WASHINGTON – Officials in the Biden administration have been locked into an internal debate over evacuation plans for Afghans who worked for the U.S. military, with some officials opposing the evacuation of the evacuees to U.S. territory where they would have more legal rights once arrived, two congressional assistants and three people familiar with the matter told NBC News.
“There appear to be two parties that did not reach consensus within the administration itself,” said a refugee rights activist, who was not authorized to speak officially. “They’re wasting time. These are people’s lives.”
As US troops complete their withdrawal from Afghanistan, officials in the Biden administration have struggled to craft a plan to protect Afghans who worked for the US government and now face retaliation from the Taliban. Groups of ex-combatants, refugee advocates and lawmakers have called for an urgent evacuation and accused the administration of moving too slowly, potentially putting the lives of Afghan partners at risk.
After increasing pressure from Congress and an increasingly dire situation on the ground in Afghanistan, the administration now says it will evacuate an unknown number of Afghans out of the country. President Joe Biden said Thursday the flights could begin this month. But he also suggested that most Afghans who have applied for visas under a special program will not be airlifted to US territory, but rather to third countries where their documents will be processed.
In the administration’s discussions on the matter, some Department of Homeland Security and State Department officials expressed doubts about the evacuation of Afghan partners to Guam or another U.S. territory where their visa applications would be. examined, two congressional assistants and three people familiar with the said matter.
These officials believe there are “additional legal issues you encounter when you bring them into the United States,” a congressional aide said.
If an Afghan’s visa application were denied in U.S. territory, legal experts said, the applicant could appeal the decision under U.S. immigration law, possibly opening legal proceedings that could take months to solve. In a third country, the Afghan applicant would have virtually no grounds to appeal against a rejection of a US visa application or deportation to Afghanistan, as the applicant would be subject to the laws of the third country, the officials said. experts.
Asked about the internal debate, a DHS spokesperson said, “The characterization is absolutely wrong.”
“We continue to do everything possible to help provide eligible Afghans with special immigrant visas, in support of the State Department’s program,” the spokesperson said, referring to the visa program created for Afghans who worked with American troops. “We will not compromise security by doing so. “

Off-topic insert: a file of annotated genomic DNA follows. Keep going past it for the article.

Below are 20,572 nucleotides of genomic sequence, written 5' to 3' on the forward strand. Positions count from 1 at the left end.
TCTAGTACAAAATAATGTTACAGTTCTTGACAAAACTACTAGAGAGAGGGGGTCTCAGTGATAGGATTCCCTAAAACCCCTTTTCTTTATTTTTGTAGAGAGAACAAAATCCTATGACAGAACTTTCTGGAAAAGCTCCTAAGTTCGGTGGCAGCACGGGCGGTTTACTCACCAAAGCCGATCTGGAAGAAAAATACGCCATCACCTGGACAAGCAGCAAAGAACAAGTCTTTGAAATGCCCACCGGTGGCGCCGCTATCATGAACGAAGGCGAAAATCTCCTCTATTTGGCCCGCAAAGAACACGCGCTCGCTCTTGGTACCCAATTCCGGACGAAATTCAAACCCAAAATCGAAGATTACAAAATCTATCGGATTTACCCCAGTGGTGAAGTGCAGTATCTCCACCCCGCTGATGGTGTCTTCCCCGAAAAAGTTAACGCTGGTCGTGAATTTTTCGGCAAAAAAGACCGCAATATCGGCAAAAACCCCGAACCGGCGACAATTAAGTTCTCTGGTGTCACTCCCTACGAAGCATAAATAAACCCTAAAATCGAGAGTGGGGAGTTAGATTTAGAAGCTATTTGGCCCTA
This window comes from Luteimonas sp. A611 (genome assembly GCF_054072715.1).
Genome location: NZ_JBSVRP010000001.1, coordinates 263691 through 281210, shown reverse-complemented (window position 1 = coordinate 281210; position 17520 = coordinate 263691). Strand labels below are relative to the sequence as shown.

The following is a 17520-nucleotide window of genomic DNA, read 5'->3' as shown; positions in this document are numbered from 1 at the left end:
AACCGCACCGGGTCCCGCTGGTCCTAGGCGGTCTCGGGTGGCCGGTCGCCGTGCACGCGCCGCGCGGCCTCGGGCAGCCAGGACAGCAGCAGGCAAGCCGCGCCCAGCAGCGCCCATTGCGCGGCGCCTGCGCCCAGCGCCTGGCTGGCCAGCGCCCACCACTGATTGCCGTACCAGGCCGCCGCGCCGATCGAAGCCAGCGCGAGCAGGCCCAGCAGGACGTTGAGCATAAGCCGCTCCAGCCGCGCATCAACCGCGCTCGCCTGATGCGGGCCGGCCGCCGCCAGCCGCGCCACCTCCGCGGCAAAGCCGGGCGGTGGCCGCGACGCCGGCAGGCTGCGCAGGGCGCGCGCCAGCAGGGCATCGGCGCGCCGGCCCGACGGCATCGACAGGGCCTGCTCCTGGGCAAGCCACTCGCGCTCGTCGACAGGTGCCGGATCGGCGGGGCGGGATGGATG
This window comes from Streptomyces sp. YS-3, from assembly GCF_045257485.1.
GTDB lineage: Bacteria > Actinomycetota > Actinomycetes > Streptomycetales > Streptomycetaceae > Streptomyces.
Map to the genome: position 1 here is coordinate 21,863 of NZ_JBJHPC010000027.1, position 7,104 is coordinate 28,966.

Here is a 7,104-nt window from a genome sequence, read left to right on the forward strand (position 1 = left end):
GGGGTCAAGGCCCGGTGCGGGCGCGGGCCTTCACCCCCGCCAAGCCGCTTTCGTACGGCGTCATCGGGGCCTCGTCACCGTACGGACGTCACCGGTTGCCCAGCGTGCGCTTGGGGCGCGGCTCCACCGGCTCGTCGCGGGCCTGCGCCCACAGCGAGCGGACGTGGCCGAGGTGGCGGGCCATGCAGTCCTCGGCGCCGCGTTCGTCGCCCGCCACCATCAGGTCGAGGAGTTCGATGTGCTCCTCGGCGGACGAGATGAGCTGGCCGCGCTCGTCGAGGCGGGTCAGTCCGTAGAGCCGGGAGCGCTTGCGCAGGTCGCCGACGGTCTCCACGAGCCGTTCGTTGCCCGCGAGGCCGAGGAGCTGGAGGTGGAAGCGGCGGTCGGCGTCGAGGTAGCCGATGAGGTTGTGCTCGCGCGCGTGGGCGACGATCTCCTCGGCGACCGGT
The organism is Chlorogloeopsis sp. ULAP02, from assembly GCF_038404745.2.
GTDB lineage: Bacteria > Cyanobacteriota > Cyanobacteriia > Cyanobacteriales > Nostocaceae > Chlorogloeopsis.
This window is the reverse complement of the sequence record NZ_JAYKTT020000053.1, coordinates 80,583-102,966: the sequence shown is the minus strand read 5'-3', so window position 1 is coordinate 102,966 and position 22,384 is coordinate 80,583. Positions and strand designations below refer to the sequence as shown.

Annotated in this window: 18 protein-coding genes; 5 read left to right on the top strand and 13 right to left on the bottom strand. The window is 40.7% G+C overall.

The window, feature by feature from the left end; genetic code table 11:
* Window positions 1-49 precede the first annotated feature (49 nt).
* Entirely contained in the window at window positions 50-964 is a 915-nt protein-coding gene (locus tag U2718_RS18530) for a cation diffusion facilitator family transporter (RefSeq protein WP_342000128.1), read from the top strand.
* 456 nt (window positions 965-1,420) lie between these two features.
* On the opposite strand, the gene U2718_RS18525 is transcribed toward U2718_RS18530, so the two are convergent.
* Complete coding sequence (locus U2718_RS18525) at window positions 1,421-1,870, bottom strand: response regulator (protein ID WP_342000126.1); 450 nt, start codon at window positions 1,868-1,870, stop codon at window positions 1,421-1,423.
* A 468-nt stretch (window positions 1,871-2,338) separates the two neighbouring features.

The State Department did not respond to a request for comment on internal discussions. The ministry said it is working to streamline the visa application process for former Afghan interpreters and is considering speeding up visas for other vulnerable Afghans who do not qualify for the special visa program in Afghanistan. ‘immigrant.
The White House National Security Council declined to comment when asked about internal discussions over the evacuation of Afghans.
A senior administration official, speaking on condition of anonymity, told reporters that an individual’s potential relocation to US territory was “a national security concern” and that the administration must follow the laws relevant and ensure that national security concerns are taken into account.
Activists and lawmakers have called for a large-scale evacuation of Afghans to Guam or other U.S. territory, citing a previous evacuation in Guam involving 6,600 Iraqi Kurds in 1996. They say transporting Afghans to a third country could entail further delays and leave the Afghans in legal limbo indefinitely.
In the case of the Kurdish evacuation, the operation was staged within days and less than one percent of applicants had their visa applications refused, according to Chris Purdy of the Veterans for American Ideals program at Human Rights First .
In remarks on the withdrawal of US troops from Afghanistan, President Biden said Thursday his administration recognizes the importance of protecting Afghans who have served as interpreters, drivers or other jobs for US troops, and that the United States would evacuate an unknown number from Afghanistan.